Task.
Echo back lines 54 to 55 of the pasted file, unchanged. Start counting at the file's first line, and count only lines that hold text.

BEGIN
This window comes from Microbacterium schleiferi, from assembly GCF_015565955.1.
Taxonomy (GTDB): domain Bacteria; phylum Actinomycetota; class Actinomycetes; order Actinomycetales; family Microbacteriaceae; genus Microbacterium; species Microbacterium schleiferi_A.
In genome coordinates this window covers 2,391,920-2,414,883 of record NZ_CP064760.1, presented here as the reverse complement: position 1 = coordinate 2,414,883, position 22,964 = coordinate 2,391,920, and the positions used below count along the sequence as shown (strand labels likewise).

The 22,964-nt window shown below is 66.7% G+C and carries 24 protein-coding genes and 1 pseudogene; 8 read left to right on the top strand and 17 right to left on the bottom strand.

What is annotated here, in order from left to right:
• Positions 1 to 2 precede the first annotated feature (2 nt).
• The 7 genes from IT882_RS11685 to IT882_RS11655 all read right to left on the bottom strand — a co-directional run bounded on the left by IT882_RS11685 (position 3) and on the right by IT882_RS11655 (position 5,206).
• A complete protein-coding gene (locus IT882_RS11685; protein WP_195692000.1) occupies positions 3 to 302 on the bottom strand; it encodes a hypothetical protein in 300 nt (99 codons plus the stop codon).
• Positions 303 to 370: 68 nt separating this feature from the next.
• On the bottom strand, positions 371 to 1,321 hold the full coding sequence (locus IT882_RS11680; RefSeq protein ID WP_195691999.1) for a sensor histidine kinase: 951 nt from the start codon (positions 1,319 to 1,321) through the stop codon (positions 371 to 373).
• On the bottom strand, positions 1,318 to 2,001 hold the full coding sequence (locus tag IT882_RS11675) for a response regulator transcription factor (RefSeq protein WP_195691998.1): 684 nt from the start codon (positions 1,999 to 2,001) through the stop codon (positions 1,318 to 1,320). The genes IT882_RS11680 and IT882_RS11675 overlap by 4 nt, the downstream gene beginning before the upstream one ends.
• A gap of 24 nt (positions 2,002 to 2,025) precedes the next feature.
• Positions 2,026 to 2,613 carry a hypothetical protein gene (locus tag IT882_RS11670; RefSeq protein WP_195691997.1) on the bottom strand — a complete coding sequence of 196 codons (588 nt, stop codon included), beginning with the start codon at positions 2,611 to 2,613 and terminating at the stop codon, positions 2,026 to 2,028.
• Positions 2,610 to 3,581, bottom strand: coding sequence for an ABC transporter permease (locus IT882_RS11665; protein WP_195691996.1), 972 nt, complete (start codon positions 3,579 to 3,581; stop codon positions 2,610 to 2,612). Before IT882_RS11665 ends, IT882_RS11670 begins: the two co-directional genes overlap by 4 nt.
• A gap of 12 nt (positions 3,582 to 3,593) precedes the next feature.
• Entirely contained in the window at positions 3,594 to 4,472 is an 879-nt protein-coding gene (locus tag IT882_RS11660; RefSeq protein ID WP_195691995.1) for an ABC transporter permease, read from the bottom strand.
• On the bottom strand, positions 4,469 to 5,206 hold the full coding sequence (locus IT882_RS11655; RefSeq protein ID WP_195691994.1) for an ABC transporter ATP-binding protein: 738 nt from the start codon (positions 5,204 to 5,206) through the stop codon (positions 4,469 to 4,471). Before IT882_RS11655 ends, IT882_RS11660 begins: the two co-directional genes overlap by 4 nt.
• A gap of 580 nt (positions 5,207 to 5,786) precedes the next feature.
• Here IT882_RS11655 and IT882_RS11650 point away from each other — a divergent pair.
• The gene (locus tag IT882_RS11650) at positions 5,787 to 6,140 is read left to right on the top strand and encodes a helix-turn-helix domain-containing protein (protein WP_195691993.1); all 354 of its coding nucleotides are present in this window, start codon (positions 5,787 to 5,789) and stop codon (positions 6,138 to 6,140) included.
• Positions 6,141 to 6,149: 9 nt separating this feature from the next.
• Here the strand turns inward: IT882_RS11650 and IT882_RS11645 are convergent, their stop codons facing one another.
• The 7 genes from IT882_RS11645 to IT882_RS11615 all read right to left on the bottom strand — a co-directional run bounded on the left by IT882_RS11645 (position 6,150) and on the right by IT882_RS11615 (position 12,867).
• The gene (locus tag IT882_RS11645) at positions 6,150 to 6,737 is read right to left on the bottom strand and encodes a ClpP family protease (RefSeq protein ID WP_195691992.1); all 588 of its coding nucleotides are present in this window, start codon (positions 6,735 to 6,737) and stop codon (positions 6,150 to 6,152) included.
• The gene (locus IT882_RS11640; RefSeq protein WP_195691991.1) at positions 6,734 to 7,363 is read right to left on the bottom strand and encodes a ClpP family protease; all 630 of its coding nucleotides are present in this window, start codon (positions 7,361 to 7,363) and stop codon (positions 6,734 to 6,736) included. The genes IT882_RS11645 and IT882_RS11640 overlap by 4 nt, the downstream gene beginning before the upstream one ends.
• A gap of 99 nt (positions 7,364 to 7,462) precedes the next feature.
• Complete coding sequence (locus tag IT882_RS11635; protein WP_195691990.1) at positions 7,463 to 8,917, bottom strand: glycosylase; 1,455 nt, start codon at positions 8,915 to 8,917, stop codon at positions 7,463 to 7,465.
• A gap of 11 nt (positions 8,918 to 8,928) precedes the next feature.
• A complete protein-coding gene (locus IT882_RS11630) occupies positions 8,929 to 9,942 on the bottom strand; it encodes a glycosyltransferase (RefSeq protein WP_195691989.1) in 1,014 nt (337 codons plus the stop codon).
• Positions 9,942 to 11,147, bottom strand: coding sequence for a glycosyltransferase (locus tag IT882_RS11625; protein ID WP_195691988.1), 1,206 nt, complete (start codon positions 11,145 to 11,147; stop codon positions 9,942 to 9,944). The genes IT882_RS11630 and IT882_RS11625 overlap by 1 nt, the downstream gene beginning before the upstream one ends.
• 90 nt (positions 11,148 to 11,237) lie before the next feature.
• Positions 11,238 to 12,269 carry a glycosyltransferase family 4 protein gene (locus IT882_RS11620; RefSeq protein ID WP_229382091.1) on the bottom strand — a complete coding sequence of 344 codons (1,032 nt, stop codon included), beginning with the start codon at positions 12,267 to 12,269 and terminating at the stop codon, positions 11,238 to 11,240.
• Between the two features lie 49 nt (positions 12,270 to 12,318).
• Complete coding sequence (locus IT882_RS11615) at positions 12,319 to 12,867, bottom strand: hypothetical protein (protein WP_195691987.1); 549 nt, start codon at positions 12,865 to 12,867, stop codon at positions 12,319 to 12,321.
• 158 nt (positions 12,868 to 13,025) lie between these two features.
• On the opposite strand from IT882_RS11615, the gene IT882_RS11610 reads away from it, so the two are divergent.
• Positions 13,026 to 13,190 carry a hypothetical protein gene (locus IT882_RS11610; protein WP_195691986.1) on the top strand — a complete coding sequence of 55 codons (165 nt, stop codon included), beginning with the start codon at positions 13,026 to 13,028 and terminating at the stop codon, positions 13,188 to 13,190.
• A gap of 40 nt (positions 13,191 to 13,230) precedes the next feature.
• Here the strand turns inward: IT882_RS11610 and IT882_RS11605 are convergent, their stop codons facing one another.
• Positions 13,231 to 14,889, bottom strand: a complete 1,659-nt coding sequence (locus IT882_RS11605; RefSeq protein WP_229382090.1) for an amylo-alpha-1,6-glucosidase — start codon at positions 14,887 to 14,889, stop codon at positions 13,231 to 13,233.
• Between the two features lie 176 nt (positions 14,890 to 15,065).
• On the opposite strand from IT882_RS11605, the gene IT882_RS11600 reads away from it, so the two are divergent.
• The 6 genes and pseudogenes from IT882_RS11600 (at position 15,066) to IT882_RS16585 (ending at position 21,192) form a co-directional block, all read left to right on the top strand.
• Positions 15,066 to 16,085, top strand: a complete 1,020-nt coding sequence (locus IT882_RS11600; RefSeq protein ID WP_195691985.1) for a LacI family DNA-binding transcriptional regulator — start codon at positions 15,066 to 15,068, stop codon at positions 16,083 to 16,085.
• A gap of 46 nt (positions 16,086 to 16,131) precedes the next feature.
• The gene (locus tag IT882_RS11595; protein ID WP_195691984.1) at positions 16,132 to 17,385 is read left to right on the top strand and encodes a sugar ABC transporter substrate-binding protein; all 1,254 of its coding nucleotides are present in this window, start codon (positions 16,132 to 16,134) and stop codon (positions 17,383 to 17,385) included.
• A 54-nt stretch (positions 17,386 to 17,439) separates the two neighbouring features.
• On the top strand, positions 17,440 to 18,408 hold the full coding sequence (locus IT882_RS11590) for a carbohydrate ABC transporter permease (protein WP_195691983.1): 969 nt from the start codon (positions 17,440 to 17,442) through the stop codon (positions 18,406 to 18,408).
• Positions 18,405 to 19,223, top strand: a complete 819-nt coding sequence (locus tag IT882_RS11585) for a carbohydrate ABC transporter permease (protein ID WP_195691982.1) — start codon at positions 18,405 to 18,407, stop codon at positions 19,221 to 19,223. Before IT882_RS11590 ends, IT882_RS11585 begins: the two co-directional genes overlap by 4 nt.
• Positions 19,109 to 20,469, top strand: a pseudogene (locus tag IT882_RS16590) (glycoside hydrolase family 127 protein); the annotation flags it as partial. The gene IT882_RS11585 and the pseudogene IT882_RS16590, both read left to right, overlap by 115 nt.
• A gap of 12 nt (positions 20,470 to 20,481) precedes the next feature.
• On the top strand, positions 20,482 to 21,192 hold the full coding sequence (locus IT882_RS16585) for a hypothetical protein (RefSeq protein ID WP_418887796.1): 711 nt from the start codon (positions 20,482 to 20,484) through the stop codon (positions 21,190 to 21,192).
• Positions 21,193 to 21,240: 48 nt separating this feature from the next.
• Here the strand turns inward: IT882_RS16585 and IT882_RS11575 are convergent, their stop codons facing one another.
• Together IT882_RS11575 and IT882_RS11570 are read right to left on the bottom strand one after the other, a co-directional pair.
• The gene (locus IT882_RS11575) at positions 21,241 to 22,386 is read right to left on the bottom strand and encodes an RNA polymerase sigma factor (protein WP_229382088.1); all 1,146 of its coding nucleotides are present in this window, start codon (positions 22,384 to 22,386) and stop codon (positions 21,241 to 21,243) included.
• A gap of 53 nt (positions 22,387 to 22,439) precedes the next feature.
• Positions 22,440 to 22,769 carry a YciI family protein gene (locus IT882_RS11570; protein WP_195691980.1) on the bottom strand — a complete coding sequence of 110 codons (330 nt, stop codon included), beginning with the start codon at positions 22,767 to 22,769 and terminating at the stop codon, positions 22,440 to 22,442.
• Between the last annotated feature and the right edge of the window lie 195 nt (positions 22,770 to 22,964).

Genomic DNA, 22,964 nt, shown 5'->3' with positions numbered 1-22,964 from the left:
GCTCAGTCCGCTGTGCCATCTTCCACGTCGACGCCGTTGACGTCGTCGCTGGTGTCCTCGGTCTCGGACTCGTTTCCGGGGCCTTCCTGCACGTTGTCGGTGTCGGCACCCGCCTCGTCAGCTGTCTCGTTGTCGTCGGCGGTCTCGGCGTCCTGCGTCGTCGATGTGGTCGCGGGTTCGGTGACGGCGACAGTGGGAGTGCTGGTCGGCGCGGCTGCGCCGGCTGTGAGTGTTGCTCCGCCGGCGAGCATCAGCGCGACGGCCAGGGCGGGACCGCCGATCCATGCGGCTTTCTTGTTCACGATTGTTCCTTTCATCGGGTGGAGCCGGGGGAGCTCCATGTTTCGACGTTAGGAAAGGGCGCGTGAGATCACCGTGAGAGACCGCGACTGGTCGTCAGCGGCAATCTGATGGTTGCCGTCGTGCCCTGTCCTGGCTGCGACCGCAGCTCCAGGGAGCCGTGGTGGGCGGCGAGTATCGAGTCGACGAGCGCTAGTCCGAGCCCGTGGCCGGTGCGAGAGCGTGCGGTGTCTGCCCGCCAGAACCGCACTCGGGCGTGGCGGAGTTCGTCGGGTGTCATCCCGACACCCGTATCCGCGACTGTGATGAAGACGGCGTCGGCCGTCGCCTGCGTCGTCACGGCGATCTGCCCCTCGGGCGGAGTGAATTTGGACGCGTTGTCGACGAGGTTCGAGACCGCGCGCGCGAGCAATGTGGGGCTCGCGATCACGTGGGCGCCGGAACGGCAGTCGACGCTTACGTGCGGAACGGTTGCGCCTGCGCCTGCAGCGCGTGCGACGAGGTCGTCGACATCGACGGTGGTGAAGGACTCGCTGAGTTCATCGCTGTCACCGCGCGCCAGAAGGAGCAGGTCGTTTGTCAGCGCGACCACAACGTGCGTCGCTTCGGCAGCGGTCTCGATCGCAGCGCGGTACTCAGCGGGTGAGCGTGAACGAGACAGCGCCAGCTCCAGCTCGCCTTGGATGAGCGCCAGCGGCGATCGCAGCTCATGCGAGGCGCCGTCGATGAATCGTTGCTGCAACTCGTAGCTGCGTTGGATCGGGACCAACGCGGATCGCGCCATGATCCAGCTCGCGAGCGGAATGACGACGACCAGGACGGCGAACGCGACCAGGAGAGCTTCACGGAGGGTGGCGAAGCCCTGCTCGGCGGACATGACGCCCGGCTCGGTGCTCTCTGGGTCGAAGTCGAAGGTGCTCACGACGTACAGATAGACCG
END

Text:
• Here the strand turns inward: IT882_RS16585 and IT882_RS11575 are convergent, their stop codons facing one another.
• Together IT882_RS11575 and IT882_RS11570 are read right to left on the bottom strand one after the other, a co-directional pair.